Next, the team creates a
quick design of the software, mostly using a wireframe. This is a rough sketch of what the final app will look like.
It can even be as simple as a quick pencil drawing on paper.
Using the wireframe design, the team will then
build the prototype. Speed is of the essence here—thus, creating it shouldn’t take more than a month or two.
Once the prototype is complete, you
evaluate it. The client often does this, but in some cases, the end-user is also invited to test it.
Feedback is used to
refine the prototype, after which it’s evaluated again.
This process repeats until the client is happy with the result. After this, the final software version will be
implemented based on the approved prototype.
This feedback loop is one of the best features of the prototyping method.
The trial-and-error nature makes it very flexible and adaptable. Thus, it’s one of the best approaches if you’re unsure about the project’s requirements or expect it to change drastically.
It’s also one of the most collaborative software methodologies. That’s because the prototype requires constant review and feedback from the client.
As a result of this tight integration, there’s a higher chance that the client will happily approve the final product.
But the big drawback of prototyping is that, with all the evaluation and refining, it’s a slow and expensive process.
Plus, there’s always the temptation to apply excessive changes to the prototype, which will further stretch development.
The Spiral methodology is an iterative approach that divides software development into phases, which are then looped repeatedly.
When plotted in a diagram, it forms the shape of a spiral, hence the name.
Each phase (or spiral) comprises four activities, which you can see as the four quadrants in the graphic above.
The first step is
planning for the current phase. Here, the team determines things like the schedule, costs, requirements, and deliverables.
The next step is
risk analysis, which is the most critical task in the Spiral methodology. The team will try to identify any potential vulnerabilities and issues and devise solutions in advance.
Risk analysis also involves testing prototypes from a previous phase, if available.
The third activity is
engineering, where production begins. In earlier spirals, teams would focus on software design. In subsequent phases, this is where actual coding and testing are done.
The final part of the spiral is
evaluation. In this step, clients and stakeholders use the product and give feedback.
These insights are then incorporated into the planning phase of the next spiral.
Spirals are repeated until the customer approves the software. Only then will it go through the final testing and deployment.
So, when’s the best time to use this approach?
The Spiral methodology’s biggest strength is risk management since it’s built into the process.
Thus, it works best in high-risk, mission-critical projects. It’s also ideal if you’re unsure of the requirements.
The iterative nature of the Spiral methodology also makes it great for rapidly releasing software updates and features.
For instance, you can use it to launch software with basic features, then add new functions incrementally over time.
But the drawback of the Spiral methodology is that it’s very expensive and time-consuming to implement. Thus, it would only make sense for larger, more complex projects.
The Waterfall methodology is the classic software development approach. Here, phases are done linearly. Teams cannot move on to the next step until a previous one has been completed.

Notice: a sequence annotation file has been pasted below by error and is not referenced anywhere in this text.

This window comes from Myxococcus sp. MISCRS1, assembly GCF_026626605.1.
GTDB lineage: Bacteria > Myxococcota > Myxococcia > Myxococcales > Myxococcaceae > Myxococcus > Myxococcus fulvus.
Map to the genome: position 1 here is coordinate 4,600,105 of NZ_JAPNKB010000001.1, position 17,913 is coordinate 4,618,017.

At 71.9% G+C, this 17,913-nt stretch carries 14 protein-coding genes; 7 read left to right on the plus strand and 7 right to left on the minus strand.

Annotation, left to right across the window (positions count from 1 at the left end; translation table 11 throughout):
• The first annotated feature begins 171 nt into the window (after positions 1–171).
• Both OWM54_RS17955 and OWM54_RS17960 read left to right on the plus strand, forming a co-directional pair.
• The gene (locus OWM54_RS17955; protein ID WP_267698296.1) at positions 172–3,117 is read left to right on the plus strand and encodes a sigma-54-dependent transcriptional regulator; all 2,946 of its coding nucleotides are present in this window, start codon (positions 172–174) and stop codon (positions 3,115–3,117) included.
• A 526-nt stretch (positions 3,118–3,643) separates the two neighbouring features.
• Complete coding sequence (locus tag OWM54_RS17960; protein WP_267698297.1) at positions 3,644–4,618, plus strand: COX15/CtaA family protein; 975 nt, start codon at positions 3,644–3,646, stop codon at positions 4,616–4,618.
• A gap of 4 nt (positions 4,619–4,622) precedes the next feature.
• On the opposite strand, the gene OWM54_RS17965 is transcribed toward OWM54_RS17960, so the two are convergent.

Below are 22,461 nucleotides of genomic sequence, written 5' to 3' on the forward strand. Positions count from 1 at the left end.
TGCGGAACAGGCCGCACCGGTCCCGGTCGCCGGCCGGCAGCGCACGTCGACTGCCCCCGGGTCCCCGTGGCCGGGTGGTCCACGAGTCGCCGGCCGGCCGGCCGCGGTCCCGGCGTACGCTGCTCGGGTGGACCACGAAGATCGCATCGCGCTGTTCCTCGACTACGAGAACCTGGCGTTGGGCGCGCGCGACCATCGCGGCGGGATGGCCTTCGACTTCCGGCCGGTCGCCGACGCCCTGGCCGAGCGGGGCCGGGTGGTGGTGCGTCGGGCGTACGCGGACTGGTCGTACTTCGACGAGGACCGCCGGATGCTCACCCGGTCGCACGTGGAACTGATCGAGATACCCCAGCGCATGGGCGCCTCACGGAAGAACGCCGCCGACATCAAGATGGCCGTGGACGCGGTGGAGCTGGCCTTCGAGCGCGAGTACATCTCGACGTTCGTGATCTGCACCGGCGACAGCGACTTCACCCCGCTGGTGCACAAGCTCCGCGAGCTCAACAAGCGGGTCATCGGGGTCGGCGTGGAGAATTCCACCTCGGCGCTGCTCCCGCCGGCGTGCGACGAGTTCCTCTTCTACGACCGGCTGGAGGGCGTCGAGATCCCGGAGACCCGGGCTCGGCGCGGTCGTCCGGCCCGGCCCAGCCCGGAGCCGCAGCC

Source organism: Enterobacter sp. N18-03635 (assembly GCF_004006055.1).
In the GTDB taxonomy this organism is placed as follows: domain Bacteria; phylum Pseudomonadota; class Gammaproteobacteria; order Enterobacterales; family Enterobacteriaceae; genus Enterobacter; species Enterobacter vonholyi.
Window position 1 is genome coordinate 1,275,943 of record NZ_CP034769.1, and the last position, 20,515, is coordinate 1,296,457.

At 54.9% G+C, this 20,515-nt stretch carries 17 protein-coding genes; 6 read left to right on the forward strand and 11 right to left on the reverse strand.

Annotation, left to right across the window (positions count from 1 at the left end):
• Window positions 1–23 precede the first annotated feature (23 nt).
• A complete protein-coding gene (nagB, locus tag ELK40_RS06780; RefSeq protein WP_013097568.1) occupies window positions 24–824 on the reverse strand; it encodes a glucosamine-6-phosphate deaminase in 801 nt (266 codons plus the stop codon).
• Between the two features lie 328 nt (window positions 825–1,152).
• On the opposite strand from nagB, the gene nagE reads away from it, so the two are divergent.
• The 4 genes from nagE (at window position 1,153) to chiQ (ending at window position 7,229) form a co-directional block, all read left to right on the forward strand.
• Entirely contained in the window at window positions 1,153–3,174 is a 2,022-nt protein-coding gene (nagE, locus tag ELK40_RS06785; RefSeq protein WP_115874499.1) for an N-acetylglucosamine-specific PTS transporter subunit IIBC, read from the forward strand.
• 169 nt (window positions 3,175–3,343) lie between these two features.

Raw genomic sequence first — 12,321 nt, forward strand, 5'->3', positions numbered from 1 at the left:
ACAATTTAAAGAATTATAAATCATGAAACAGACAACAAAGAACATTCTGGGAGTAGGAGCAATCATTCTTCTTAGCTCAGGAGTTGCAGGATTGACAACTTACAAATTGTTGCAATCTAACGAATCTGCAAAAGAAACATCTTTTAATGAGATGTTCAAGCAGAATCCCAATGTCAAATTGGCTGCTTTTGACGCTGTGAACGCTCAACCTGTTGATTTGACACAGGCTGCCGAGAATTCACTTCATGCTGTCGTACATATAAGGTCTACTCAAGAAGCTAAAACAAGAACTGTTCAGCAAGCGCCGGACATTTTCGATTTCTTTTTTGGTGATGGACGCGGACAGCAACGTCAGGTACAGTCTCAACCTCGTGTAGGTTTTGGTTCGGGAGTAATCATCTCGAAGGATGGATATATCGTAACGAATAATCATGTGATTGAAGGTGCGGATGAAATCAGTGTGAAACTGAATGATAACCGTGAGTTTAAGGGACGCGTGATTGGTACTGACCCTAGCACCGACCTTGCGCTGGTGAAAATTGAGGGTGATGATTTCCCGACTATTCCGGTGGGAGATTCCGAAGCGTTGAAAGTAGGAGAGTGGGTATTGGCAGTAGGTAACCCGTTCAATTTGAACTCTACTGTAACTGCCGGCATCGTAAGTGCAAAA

When plotted into a diagram, it looks like a waterfall, hence the name.
The Waterfall approach starts with
gathering requirements. This is perhaps the most critical phase to make or break your project, and here’s why.
Unlike other iterative methodologies, the Waterfall process doesn’t let you backtrack to a previous step.
If you make a mistake defining your project requirements, it will magnify once you reach the end of the project.
Thus, you must clearly define your requirements at the beginning. This is why Waterfall only works if your project has set requirements that don’t change over time.
Once you’ve set your requirements, you can begin
designing the software. You can use wireframing and prototyping in this stage to nail down the look and feel of the final product.
Your team also decides the appropriate tech stack to use in this phase.
The next step is
implementation, where developers start coding the software. Initial testing can also be done at this step, but you still need a dedicated verification phase later.
This is your make-or-break point. If testing reveals any serious issues in the software, you might need to go back to the requirements phase and re-evaluate the project.
Need to make a software product? We have developers just for you —
But if everything goes well, the software gets launched and maintained.
As you can see, the draw of the Waterfall method is its simplicity.
That makes it suitable for smaller projects with tighter budgets, as you don’t need to hire extra staff as you need to do with, say, a Scrum approach.
Of course, the biggest weakness of Waterfall is its rigidity. Its inability to adapt to changing requirements limits its use, especially with modern software’s demanding and fluid nature.
Can’t decide which methodology to use?
The thing with software methodologies is that it can be difficult to settle on the right one.
Much of it relies on experience and expertise. It also depends greatly on the project’s scope, budget, and requirements.
Hence, we advise against deciding on your own.
Instead, you should partner with a development team like DECODE. We’ll use our experience and expertise to help you choose the appropriate methodology for your project.
And don’t worry—our consultations are free and covered by a non-disclosure agreement (NDA).
Interested? Get in touch with us today, and let’s talk!